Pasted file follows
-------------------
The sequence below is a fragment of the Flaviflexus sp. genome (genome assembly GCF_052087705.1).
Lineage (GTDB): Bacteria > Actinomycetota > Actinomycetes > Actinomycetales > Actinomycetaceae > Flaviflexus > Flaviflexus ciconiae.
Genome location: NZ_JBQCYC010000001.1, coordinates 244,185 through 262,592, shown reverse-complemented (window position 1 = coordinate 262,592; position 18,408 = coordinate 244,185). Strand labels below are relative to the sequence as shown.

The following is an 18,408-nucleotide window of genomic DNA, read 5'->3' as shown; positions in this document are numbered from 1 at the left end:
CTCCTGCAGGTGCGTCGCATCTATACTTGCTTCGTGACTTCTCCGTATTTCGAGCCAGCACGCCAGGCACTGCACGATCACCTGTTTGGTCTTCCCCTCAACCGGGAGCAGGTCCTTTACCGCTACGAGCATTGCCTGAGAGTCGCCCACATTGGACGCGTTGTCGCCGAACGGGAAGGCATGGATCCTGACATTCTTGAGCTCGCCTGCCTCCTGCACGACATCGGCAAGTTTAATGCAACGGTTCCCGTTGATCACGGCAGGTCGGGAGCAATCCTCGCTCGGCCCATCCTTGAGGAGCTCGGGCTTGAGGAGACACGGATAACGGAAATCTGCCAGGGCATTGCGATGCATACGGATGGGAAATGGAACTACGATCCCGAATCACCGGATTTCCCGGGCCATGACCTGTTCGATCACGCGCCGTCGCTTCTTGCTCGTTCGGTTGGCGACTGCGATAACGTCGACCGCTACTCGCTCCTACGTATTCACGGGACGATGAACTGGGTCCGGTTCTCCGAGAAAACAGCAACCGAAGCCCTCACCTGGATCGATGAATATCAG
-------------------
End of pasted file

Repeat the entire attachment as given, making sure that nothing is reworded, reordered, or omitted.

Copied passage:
The sequence below is a fragment of the Flaviflexus sp. genome (genome assembly GCF_052087705.1).
Lineage (GTDB): Bacteria > Actinomycetota > Actinomycetes > Actinomycetales > Actinomycetaceae > Flaviflexus > Flaviflexus ciconiae.
Genome location: NZ_JBQCYC010000001.1, coordinates 244,185 through 262,592, shown reverse-complemented (window position 1 = coordinate 262,592; position 18,408 = coordinate 244,185). Strand labels below are relative to the sequence as shown.

The following is an 18,408-nucleotide window of genomic DNA, read 5'->3' as shown; positions in this document are numbered from 1 at the left end:
CTCCTGCAGGTGCGTCGCATCTATACTTGCTTCGTGACTTCTCCGTATTTCGAGCCAGCACGCCAGGCACTGCACGATCACCTGTTTGGTCTTCCCCTCAACCGGGAGCAGGTCCTTTACCGCTACGAGCATTGCCTGAGAGTCGCCCACATTGGACGCGTTGTCGCCGAACGGGAAGGCATGGATCCTGACATTCTTGAGCTCGCCTGCCTCCTGCACGACATCGGCAAGTTTAATGCAACGGTTCCCGTTGATCACGGCAGGTCGGGAGCAATCCTCGCTCGGCCCATCCTTGAGGAGCTCGGGCTTGAGGAGACACGGATAACGGAAATCTGCCAGGGCATTGCGATGCATACGGATGGGAAATGGAACTACGATCCCGAATCACCGGATTTCCCGGGCCATGACCTGTTCGATCACGCGCCGTCGCTTCTTGCTCGTTCGGTTGGCGACTGCGATAACGTCGACCGCTACTCGCTCCTACGTATTCACGGGACGATGAACTGGGTCCGGTTCTCCGAGAAAACAGCAACCGAAGCCCTCACCTGGATCGATGAATATCAG